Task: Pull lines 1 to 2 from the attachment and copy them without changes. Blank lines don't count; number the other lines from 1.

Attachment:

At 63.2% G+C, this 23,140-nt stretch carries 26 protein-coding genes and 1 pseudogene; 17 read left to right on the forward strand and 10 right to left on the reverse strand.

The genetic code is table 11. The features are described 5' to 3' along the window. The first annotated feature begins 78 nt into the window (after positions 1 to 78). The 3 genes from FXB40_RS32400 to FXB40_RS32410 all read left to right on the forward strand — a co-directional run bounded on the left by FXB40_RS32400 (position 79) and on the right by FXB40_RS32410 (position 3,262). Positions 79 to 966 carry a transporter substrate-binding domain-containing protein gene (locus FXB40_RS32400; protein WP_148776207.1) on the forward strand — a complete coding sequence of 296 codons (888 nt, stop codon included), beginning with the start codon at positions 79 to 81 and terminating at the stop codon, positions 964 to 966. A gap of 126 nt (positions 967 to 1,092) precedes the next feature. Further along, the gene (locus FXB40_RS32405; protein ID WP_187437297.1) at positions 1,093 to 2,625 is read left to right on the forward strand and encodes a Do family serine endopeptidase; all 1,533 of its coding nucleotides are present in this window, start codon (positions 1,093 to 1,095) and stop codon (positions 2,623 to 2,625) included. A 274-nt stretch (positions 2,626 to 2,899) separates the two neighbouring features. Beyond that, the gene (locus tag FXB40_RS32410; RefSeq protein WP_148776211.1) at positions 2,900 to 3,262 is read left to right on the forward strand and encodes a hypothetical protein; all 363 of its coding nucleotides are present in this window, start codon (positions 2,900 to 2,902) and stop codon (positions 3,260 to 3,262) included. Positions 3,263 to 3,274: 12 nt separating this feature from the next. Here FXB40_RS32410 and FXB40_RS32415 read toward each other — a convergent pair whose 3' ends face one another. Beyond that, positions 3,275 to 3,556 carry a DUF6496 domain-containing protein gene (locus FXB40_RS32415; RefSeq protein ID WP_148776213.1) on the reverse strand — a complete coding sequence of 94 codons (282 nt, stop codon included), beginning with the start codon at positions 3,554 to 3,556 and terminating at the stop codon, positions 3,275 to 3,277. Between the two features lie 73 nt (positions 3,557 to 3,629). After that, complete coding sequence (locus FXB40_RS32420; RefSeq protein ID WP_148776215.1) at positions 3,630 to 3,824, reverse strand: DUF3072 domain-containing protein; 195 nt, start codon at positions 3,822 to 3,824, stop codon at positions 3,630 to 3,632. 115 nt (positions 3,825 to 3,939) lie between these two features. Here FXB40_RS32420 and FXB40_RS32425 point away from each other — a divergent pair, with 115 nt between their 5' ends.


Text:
At 63.2% G+C, this 23,140-nt stretch carries 26 protein-coding genes and 1 pseudogene; 17 read left to right on the forward strand and 10 right to left on the reverse strand.

The genetic code is table 11. The features are described 5' to 3' along the window. The first annotated feature begins 78 nt into the window (after positions 1 to 78). The 3 genes from FXB40_RS32400 to FXB40_RS32410 all read left to right on the forward strand — a co-directional run bounded on the left by FXB40_RS32400 (position 79) and on the right by FXB40_RS32410 (position 3,262). Positions 79 to 966 carry a transporter substrate-binding domain-containing protein gene (locus FXB40_RS32400; protein WP_148776207.1) on the forward strand — a complete coding sequence of 296 codons (888 nt, stop codon included), beginning with the start codon at positions 79 to 81 and terminating at the stop codon, positions 964 to 966. A gap of 126 nt (positions 967 to 1,092) precedes the next feature. Further along, the gene (locus FXB40_RS32405; protein ID WP_187437297.1) at positions 1,093 to 2,625 is read left to right on the forward strand and encodes a Do family serine endopeptidase; all 1,533 of its coding nucleotides are present in this window, start codon (positions 1,093 to 1,095) and stop codon (positions 2,623 to 2,625) included. A 274-nt stretch (positions 2,626 to 2,899) separates the two neighbouring features. Beyond that, the gene (locus tag FXB40_RS32410; RefSeq protein WP_148776211.1) at positions 2,900 to 3,262 is read left to right on the forward strand and encodes a hypothetical protein; all 363 of its coding nucleotides are present in this window, start codon (positions 2,900 to 2,902) and stop codon (positions 3,260 to 3,262) included. Positions 3,263 to 3,274: 12 nt separating this feature from the next. Here FXB40_RS32410 and FXB40_RS32415 read toward each other — a convergent pair whose 3' ends face one another. Beyond that, positions 3,275 to 3,556 carry a DUF6496 domain-containing protein gene (locus FXB40_RS32415; RefSeq protein ID WP_148776213.1) on the reverse strand — a complete coding sequence of 94 codons (282 nt, stop codon included), beginning with the start codon at positions 3,554 to 3,556 and terminating at the stop codon, positions 3,275 to 3,277. Between the two features lie 73 nt (positions 3,557 to 3,629). After that, complete coding sequence (locus FXB40_RS32420; RefSeq protein ID WP_148776215.1) at positions 3,630 to 3,824, reverse strand: DUF3072 domain-containing protein; 195 nt, start codon at positions 3,822 to 3,824, stop codon at positions 3,630 to 3,632. 115 nt (positions 3,825 to 3,939) lie between these two features. Here FXB40_RS32420 and FXB40_RS32425 point away from each other — a divergent pair, with 115 nt between their 5' ends.